Opposition to FG borrowing N2t from pension fund grows
• Critical Stakeholders As Provided In Pension Act, Not Consulted On Borrowing – NLC
• We Don’t Have Confidence In Our Politicians To Safeguard Our Life-savings — ULC
• It’s Unthinkable For FG To Borrow From Pension Fund - NECA
• Labour Must Engage Govt By Asking Relevant Questions - Esele
Workers lack confidence in the ability of the political class to deliver on their promises, or to safeguard their life-savings when entrusted in their hands, is swelling opposition to the Federal Government’s plan to borrow N2t from the current N10t pension fund to finance infrastructure.
The Vice President, Yemi Osinbajo, who spoke at the National Economic Council (NEC) meeting, which he presided over recently disclosed that the government had concluded plans to borrow the amount for the aforestated purpose.
While the United Labour Congress (ULC) is unequivocal in its submission that the future of Nigerian workers cannot be guaranteed “if a large chunk of pension funds are controlled by crass, profligate and often insensitive politicians famous for their careless handling of public funds,” the Nigeria Labour Congress (NLC) reminded that the Contributory Pension Scheme, which came into being in 2004 is fully funded by workers and employers, and privately managed by Pension Fund Administrators (PFAs), adding that the funds are in the individual Retirement Savings Account (RSA) of beneficiaries.
According to the President of the ULC, Joe Ajaero, “We find it difficult to muster any confidence from anywhere to entrust our livelihood in the hands of a group that has historically and systematically decimated our collective resources over the years, pauperising us at the slightest opportunity, without any conscience.
“We do not have confidence in the sincerity of our politicians to deliver on the area of safety of our life-savings when it is entrusted into their hands. They have already gorged themselves full with public wealth and nothing will stop them from doing the same with the pension fund if we are not watchful.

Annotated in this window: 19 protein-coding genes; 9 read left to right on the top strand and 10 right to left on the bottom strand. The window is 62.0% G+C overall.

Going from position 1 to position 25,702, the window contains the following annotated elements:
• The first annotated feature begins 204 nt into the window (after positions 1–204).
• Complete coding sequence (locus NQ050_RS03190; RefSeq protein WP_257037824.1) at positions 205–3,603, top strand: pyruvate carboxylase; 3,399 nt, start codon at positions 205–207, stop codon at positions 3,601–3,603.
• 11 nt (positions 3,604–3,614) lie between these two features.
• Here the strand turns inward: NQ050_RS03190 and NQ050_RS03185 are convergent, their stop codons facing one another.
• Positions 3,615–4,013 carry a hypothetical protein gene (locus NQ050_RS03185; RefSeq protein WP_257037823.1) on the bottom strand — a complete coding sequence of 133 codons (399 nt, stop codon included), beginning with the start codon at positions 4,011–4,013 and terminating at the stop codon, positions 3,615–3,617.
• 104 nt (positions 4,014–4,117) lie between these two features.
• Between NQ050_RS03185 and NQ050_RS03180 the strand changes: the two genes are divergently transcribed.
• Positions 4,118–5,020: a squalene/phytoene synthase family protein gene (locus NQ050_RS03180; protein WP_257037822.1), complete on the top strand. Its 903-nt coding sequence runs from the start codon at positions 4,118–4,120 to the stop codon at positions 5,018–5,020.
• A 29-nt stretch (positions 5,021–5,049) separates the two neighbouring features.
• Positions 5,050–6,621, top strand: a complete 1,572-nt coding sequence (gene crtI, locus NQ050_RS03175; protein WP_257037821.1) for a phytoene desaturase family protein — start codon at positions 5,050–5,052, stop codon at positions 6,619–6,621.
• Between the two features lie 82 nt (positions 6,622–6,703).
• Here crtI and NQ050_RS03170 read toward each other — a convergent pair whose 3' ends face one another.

He urged the Federal Government “and any other person thinking of cornering “workers’ money” through the pension fund to look elsewhere. It is ill-advised and will threaten our future. Nigerian workers work for their retirement benefits, as they do not enjoy while at work. It is therefore immoral and careless to subject such fund, which is the life-blood of Nigerian workers to the itchy-fingers of Nigerian politicians no matter how well-intentioned, especially when we know that ‘the way to hell is littered with good intentions,’ Ajaero said.
The President of Nigeria Labour Congress NLC, Ayuba Wabba, while faulting the government’s plan explained that the main objective of the scheme is to ensure that after retirement every worker in public or private sector who had contributed to the scheme receives his/her retirement benefits as at when due.
He added that the N10t pension fund is not warehoused in the pension commission (which is the regulator), the Central Bank of Nigeria, the Pension Fund Administrator, or the pension fund custodian. The fund is warehoused in the private individual Retirement Savings Accounts (RSA) of contributors, who are workers and beneficiaries.
He further explained that the guidelines on investing pension funds, which had the input of organised labour, pension union has the primary objective of an adequate return on investment and the safety of the fund.
Wabba added: “The pension fund administrators are investing for maximum return on investment for the benefit of the beneficiary and not borrowing. The Pension Reform Act 2014 provides for investments, not borrowing. The Pension Fund Administrators (PFAs) is to invest based on their risks and reward appetite; but usually in minimal risk entities. They are not to be coerced or cajoled to invest because it is criminal to do so.”